Google Maps Takes on the Street-less Views
When Google embarked on its mission to map out all of the world’s roads with Google Maps and Google Street View, it was an ambitious mission to make the most consummate map of human development and expansion. The company’s done pretty good for itself in covering that area.
The paved portion of the world might see the most traffic (pun intended) but it is immensely dwarfed by the unpaved regions. However, a lack of roads doesn’t make a region any less important and, in fact, keeping roads from those areas might be vital to preserving the extant ecosystems of said regions. From rain forests in Brazil to the island of Madagascar, these are places in the world that would undoubtedly be damaged if not outright destroyed if for some reason roads were to cut through them. In other words, some road-less areas should stay road-less.
Now that Google has the global road system pretty much covered, it has decided to turn its attention toward mapping such enormous patches of Earth that, even in this smoky era of massive industry, have managed to remain devoid of roads. Rebecca Moore, Manager of Google Earth Outreach and Google Earth Engine, explained today why and how Google is undertaking the task of mapping out the “roadless” regions of the world and how maintaining up-to-date maps will promote environmental development as well as policies related to global climate change. By using all of the data that Google Maps possesses about the road systems of the world, she wrote, it was possible to then calculate a “road-less” area by measuring the areas of land that are bisected by roadways.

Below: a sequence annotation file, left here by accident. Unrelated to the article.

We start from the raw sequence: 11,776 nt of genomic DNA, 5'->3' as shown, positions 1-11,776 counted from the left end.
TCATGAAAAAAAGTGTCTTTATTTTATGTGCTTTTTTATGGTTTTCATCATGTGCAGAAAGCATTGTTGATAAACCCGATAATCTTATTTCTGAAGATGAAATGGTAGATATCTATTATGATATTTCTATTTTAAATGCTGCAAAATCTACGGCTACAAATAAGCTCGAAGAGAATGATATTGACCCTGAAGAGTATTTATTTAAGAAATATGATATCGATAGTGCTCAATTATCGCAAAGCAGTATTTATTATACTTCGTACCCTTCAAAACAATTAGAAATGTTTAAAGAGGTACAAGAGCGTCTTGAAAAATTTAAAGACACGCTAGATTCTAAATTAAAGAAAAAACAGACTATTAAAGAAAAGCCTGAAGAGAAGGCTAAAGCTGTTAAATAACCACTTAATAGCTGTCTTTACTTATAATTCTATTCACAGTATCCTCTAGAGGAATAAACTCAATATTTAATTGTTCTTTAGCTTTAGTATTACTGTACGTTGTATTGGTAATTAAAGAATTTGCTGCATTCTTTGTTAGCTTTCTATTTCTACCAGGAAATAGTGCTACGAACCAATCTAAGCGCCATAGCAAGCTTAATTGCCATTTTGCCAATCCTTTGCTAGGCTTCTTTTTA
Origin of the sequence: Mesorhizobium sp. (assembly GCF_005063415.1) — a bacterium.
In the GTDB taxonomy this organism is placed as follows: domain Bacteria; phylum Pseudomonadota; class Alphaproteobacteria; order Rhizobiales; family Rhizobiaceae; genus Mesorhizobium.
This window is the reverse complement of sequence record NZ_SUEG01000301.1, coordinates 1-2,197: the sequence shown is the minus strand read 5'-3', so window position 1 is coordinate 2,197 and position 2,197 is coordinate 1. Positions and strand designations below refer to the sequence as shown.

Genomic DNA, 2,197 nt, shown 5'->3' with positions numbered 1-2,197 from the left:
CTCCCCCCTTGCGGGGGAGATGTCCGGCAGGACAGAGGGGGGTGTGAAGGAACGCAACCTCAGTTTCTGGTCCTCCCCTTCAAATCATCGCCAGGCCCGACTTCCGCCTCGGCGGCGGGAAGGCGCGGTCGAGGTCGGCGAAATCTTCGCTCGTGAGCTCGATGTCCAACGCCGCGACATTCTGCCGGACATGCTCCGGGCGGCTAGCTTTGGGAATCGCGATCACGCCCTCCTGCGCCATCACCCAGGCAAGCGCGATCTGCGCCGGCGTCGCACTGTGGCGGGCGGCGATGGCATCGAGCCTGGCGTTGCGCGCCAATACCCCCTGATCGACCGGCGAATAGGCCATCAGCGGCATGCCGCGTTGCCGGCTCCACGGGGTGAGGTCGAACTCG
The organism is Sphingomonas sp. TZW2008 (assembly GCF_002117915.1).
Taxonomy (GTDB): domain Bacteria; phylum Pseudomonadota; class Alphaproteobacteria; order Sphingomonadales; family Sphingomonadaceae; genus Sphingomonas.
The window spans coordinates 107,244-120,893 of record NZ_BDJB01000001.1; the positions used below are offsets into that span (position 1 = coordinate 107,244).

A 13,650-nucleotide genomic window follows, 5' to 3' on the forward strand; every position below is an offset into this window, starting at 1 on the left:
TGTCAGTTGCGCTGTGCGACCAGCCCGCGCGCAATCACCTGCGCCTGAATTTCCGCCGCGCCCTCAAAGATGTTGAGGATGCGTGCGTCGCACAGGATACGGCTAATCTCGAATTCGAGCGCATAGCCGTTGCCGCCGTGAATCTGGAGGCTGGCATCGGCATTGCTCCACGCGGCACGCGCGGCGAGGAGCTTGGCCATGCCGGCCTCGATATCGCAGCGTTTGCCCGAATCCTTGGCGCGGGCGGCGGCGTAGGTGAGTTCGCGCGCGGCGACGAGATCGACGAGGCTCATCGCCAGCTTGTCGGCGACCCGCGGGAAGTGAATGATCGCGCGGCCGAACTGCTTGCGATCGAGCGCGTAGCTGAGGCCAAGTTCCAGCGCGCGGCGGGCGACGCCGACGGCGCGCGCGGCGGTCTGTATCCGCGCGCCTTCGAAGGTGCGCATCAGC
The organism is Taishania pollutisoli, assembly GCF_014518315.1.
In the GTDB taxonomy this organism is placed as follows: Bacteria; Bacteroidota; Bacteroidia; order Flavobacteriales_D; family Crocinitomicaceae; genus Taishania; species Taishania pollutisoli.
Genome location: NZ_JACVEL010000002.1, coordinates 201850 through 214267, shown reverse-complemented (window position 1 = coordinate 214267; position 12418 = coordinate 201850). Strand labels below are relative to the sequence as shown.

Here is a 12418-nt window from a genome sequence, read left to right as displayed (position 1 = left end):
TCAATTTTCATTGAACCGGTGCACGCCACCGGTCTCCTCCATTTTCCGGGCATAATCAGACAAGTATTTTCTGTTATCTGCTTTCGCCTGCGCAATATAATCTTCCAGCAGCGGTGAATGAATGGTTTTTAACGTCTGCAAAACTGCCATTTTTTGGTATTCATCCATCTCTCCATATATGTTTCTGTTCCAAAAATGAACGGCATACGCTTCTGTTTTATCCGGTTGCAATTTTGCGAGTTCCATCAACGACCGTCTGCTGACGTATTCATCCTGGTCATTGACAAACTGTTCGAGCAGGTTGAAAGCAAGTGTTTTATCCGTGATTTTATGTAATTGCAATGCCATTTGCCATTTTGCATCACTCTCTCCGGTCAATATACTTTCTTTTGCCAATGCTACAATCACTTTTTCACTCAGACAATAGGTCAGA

We decided to define a “Roadless Area” (for the purposes of this prototype map) as any area of land more than ten kilometers from the nearest road. Using the global-scale spatial-analytic capabilities of Google Earth Engine, we then generated this raster map, such that every pixel in the map is color-coded based on distance from the nearest road. Every pixel colored green is at least 10km from the nearest road, and therefore considered part of a Roadless Area.
From these maps it becomes more apparent how the simple construction of new roads can fragment and disturb habitats, potentially driving threatened species closer to extinction.
Keeping track of the preservation of the undisturbed natural via records of civilization’s road development is an inventive approach to environmentalism and conservation, like a ready-made outline of all the important parts of Earth. Hopefully scientists and regulators will find some use of Google Maps “road-less” data in order to keep the Earth a little less disturbed.